Sorry, I should have tried to crosscheck to PIOMAS numbers before posting such alarmist statements. Thanks for doing this.

Gas Glo

Thank you again for those PIOMAS figures.

The linear trend in PIOMAS volume reductions is +343pa and the linear trend in the volume increase is +381pa. If these linear trends presist, they will reduces the amount by which the minimum falls each year but by a mere 38. This is negligable compared to the average difference between volume reduction and increase of about 1000 for 2011.

Following linear trends in volume reductions and volume increases I get minimum volumes as follows:
2011 3035,
2012 2029,
2013 1061,
2014 130.

2014 +/-3 years would seem to be the estimate based on linear trends in volume reduction and volume increase per last 5 years of PIOMAS data persisting. Note 5 years is very short particularly if there could be a decadal oscilation.


The PIOMAS chart hasn't been updated since 2010-12-31

I wonder if they are waiting to validate it against the new Cryosat-2 data? It might be embarrassing for the APL of U. of Washington if they were off by a few 1000 km^3.

I just hope everything is running smoothly by this summer melt season.


It might take a while before we can expect useful data. I've asked around and was told it might take at least year for the phase of calibration etc to end. So unfortunately it looks as though CryoSat won't be a helpful resource this melting season. Hopefully the next one.

Matthew Opitz

Wow, those ice volume trends really are scary.

The world is going to be shocked when some time this decade the Arctic Ocean completely melts away during the summer. It's going to feel like we are living on an alien planet, to look at the MODIS or cryosphere today imagery and see one vast ocean there. It's going to creep a lot of people out, and it may just be the thing to finally discredit the AGW-deniers and get people serious about AGW.

Not to mention, we might witness totally different weather patterns setting up in the late fall due to delayed re-freezing and latent heat warming the arctic coasts. We might get a really weird situation where Pevek, Russia and Barrow, Alaska enjoy balmy ~0-degree Celsius temperatures well into November as latent heat from the open ocean and the arctic re-freezing maintain temperatures around freezing (in effect benefiting for the first time in human history from a maritime climate), while points from Yellowknife to Edmonton get left a continental climate that is colder, despite being farther south.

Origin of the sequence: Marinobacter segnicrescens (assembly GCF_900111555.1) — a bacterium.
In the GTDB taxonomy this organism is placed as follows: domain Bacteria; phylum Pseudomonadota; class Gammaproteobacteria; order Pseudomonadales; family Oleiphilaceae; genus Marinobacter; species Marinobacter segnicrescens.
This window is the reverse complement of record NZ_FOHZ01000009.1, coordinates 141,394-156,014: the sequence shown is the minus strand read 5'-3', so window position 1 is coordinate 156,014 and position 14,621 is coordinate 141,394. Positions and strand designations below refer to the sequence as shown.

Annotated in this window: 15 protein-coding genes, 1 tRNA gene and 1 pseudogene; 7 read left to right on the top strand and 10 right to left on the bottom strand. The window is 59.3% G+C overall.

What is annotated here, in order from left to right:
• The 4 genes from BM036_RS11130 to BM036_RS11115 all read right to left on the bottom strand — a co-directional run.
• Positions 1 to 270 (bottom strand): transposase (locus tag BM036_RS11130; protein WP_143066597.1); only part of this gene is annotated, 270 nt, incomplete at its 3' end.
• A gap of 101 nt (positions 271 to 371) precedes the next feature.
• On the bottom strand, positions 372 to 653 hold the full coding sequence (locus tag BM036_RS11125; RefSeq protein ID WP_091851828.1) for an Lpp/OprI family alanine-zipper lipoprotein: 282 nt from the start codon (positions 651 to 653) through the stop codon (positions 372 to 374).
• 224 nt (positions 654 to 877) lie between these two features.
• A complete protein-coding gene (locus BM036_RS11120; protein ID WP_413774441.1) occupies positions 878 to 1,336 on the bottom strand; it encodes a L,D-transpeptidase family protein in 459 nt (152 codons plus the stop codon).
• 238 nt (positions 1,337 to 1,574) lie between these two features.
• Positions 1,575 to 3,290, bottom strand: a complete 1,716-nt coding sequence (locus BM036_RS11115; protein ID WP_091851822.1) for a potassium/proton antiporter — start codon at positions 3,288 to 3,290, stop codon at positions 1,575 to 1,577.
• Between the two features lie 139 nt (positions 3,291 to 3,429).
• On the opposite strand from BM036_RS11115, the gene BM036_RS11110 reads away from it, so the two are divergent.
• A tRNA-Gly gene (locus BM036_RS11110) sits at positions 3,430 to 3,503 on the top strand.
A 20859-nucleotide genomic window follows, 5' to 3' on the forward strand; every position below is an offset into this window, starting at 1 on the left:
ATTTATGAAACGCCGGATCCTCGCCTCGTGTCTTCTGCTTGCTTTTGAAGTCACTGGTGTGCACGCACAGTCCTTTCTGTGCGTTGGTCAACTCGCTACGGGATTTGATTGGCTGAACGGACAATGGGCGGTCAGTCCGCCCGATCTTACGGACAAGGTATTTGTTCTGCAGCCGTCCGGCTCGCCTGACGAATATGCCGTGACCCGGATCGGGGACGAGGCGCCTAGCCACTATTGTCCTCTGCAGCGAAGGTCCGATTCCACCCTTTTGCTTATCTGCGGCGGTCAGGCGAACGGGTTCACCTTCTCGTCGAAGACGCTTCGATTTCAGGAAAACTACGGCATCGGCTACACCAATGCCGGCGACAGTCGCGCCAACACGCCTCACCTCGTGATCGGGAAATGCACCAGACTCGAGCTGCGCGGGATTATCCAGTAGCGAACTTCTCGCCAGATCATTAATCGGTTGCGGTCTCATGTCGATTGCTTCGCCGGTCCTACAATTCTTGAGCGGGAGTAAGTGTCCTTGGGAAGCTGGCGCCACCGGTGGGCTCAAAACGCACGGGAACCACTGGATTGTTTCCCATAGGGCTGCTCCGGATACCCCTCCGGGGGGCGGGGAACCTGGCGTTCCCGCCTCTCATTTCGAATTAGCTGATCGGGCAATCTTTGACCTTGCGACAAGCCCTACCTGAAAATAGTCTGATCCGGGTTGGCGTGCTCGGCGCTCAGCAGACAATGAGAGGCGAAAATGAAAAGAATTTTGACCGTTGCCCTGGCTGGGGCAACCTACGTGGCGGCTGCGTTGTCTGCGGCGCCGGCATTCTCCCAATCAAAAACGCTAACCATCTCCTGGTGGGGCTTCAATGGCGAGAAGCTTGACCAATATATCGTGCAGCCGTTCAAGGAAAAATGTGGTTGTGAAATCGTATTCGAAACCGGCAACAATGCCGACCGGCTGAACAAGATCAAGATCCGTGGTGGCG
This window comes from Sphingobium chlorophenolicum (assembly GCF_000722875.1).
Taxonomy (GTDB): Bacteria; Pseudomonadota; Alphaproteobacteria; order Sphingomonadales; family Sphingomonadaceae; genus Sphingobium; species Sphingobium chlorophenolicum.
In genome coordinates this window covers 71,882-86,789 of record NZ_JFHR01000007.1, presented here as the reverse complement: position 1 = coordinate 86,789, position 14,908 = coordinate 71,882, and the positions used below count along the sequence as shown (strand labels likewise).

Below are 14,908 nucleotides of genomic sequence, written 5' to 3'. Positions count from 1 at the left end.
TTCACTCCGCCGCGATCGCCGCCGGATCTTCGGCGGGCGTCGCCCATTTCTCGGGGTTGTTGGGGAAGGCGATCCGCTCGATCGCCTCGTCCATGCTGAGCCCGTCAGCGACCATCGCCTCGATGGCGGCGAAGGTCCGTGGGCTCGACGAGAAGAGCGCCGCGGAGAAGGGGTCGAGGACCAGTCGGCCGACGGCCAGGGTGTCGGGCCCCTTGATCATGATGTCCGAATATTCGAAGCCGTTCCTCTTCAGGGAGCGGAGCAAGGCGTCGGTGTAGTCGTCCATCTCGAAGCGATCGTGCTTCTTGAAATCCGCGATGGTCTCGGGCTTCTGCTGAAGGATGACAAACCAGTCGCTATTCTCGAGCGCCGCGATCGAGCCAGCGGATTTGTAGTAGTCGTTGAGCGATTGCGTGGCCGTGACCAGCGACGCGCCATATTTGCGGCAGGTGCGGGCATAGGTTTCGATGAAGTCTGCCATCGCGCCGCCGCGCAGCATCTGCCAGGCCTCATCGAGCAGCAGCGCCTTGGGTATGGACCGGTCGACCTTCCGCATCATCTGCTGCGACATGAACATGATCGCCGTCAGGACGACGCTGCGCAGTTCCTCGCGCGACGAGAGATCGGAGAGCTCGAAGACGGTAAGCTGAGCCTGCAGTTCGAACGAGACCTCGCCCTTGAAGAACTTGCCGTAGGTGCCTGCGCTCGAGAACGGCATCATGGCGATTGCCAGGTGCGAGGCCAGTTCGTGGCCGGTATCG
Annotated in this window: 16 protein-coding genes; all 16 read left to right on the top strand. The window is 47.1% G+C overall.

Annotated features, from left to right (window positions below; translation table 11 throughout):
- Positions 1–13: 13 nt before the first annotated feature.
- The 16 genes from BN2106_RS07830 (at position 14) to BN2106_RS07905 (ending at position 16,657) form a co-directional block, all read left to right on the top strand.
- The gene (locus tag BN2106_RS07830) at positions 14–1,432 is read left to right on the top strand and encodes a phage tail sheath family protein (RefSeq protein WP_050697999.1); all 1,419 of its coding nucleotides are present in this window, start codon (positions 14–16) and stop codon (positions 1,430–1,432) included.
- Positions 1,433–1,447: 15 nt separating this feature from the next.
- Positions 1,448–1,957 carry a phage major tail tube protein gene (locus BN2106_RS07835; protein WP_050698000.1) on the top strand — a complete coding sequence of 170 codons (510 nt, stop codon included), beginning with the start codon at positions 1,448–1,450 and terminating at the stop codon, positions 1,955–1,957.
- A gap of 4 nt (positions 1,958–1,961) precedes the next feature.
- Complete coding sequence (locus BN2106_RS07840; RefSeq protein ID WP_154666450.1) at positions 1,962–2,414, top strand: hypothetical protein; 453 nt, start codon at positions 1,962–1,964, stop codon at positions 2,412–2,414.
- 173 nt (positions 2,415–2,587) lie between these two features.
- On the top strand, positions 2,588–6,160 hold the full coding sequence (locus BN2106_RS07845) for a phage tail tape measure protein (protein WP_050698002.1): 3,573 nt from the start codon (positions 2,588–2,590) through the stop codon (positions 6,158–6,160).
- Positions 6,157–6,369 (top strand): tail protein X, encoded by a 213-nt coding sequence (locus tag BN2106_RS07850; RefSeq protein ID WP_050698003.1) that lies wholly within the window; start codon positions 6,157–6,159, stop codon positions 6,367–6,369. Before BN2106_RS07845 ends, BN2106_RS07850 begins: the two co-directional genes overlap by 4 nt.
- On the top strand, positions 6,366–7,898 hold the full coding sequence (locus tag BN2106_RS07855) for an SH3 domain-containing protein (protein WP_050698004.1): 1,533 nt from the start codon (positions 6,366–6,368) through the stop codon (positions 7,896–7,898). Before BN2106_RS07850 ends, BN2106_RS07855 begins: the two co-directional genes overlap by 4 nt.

We are already seeing how relatively balmy Greenland has been thanks partly to the ice on the western coast not making it down very far south. I predict, that, if you are into real estate, that the maritime arctic is where you might want to be looking these next ten years.

Kevin McKinney

"It's going to creep a lot of people out, and it may just be the thing to finally discredit the AGW-deniers and get people serious about AGW."

'From your lips to God's ear,' Matthew. We could use the wake-up, that's for sure.

Andrew Xnn

April Fools Recovery?

Last year, sea ice extent went from near record lows near February to an apparent recovery mid April only to recede between then and September to near records lows again. The thinking was that the pack was so thin and rotten last winter that sea ice was much more free to move about and that the April "recovery" was totally deceptive as it was reflective of the mobility of the ice as opposed to a true extent.

So, are we in for more of the same?

There is little reason to suspect that sea ice is currently any thicker or more robust than last year and we are nearing the spring season.



I don't think the April recovery was deceptive. Slight, but real. If it was just spreading, then the area should have increased more than the volume at this time (ie average thickness should have dropped, relatively). I suspect area to extent should also have dropped, but I don't have data for that window; my IJIS area:extent data only covers April to October, but Lodger's CAPIE figures might shed some light.

I posted some thickness stuff here: http://neven1.typepad.com/blog/2011/01/open-thread-4.html?cid=6a0133f03a1e37970b0148c7b48c10970c#comment-6a0133f03a1e37970b0148c7b48c10970c

When you compare April to January, you find that although all the numbers (extent / volume / thickness) are headed south, March, April and May are all increasing in thickness relative to January. Thirty years ago, these months were 6%, 14% and 24% thicker than January. More recently they have been 13%, 23% and 33% thicker. The trend for these months is about +0.27 percentage points per year - ie the ratio has been growing by about 1% every three or four years. Note - there was a big jump in these figures in 2004, and we see a lower rate of change either side of that jump.

Thickness is dominated by the amount of thin first year ice. Thickness peaks in summer, because the new thin ice melts leaving a core of old thick ice. It is near minimum in December after the rapid growth of new ice. Due to the later freeze from a lower minimum, this growth is now extending into January and those figures have been dropping more quickly than April, where all the numbers have been a bit more stable.

I agree that often extent growth is really just spreading, and is bad overall, in this case, I think the pack was genuinely putting on weight in April, and this was pretty much the only thing that saved 2010 recording the lowest ever extent.

Your question supposes that the state of the pack in April was possibly very bad, and you ask whether it will be equally bad this year. But I think it would be more accurate to suppose that the pack was in notably good condition (all things considered), and ask whether we will get such good conditions in March-April this year.